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Old 01-03-11, 09:51 AM   #1
MichaelW
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Queensland Australia floods

Any of you Aussie bikeforumers affected by the floods? Maybe it has affected your net access as well. Let us know how you are doing.
Ive seen a few pics of cyclists riding through the deluge but it looks deep enough to wreck bearings.
We get the occasional small scale flood here so I know the damage it can do to houses but we dont have to contend with salt-water crocks or displaced snakes and wee beasties.
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Old 01-03-11, 02:51 PM   #2
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I think Chris L is affected to some extent. Rowan and I are further south ... we've had an incredible amount of rain since June, and there has been a lot of flooding here too with bridges washed away, roads closed, etc., but nowhere near the extent of what's happening in Queensland.
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Old 01-03-11, 10:44 PM   #3
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Drought, fire, floods. . . What next; rain of frogs?
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Old 01-04-11, 01:28 AM   #4
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Drought, fire, floods. . . What next; rain of frogs?
Nope ... locust. We've got a plague of locust coming across Victoria now.
http://new.dpi.vic.gov.au/agricultur...plague-locusts

They've reached the area where we live, but aren't as bad as a bit further north yet.

Always fun to ride in clouds of these things!!
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Old 01-04-11, 01:58 AM   #5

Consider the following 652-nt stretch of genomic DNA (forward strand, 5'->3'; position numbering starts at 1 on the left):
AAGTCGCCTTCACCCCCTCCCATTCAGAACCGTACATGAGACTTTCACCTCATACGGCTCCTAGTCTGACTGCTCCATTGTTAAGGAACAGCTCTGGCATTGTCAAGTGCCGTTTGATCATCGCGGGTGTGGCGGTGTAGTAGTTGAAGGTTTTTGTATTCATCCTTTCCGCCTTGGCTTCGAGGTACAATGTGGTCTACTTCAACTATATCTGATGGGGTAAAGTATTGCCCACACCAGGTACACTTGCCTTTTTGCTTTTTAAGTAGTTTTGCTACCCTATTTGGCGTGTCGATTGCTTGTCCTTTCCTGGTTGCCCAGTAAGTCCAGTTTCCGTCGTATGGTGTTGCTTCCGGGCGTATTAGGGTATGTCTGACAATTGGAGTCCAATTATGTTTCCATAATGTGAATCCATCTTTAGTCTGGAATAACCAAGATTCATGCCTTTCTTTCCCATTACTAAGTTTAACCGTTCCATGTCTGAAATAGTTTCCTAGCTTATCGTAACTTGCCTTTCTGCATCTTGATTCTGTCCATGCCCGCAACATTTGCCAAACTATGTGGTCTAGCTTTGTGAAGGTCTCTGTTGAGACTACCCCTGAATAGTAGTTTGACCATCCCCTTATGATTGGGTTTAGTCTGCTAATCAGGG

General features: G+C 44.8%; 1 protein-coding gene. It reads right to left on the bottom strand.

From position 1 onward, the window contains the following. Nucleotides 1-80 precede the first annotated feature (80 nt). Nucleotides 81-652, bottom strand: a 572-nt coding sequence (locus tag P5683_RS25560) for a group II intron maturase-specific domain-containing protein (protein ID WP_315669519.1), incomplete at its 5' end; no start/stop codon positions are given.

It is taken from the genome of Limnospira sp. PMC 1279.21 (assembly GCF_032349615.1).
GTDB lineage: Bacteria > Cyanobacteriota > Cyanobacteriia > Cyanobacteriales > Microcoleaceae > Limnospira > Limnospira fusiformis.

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It looks like it's either always burning or drowning in Australia of late...

Then New Zealand shakes like a can of paint. Tough break.
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Old 01-06-11, 04:59 AM   #6
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It's cyclical. Bushfires usually come at the end of a long drought, then there are heavy rains for the next few years, then the drought starts again. I am old enough to have seen it happen several times like this.

One of the issues in Queensland is that the drought has been so extended, and the monsoonal rains have taken so long to come, that people have become complacent. If you look at the coverage, you will see quite a few old buildings bult up off the ground, as on stilts. These are affectionately known as "Old Queenslanders" and they were built like that for a reason.

But people who have moved to Queensland from southern states have opted for low-level/ground-level houses, removed or destroyed the old Queenslanders, built their new homes, and are now paying the consequences.

One of the real positives out of the rainfall is that the artesian basin -- an undeground network that contains an enormous quantity of water and covers a huge area of what essentially is dry, desert-like terrain -- will be replenished. And many of the rivers which have been struggling to maintain any sort of flow will be flushed -- albeit with a large amount of red silt in the water.